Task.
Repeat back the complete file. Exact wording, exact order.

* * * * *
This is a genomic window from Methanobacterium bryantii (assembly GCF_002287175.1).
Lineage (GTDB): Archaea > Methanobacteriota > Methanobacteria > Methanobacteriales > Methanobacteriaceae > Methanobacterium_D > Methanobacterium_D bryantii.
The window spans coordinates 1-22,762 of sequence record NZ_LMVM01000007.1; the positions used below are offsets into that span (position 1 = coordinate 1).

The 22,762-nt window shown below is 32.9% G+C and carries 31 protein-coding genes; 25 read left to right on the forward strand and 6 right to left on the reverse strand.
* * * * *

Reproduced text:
This is a genomic window from Methanobacterium bryantii (assembly GCF_002287175.1).
Lineage (GTDB): Archaea > Methanobacteriota > Methanobacteria > Methanobacteriales > Methanobacteriaceae > Methanobacterium_D > Methanobacterium_D bryantii.
The window spans coordinates 1-22,762 of sequence record NZ_LMVM01000007.1; the positions used below are offsets into that span (position 1 = coordinate 1).

The 22,762-nt window shown below is 32.9% G+C and carries 31 protein-coding genes; 25 read left to right on the forward strand and 6 right to left on the reverse strand.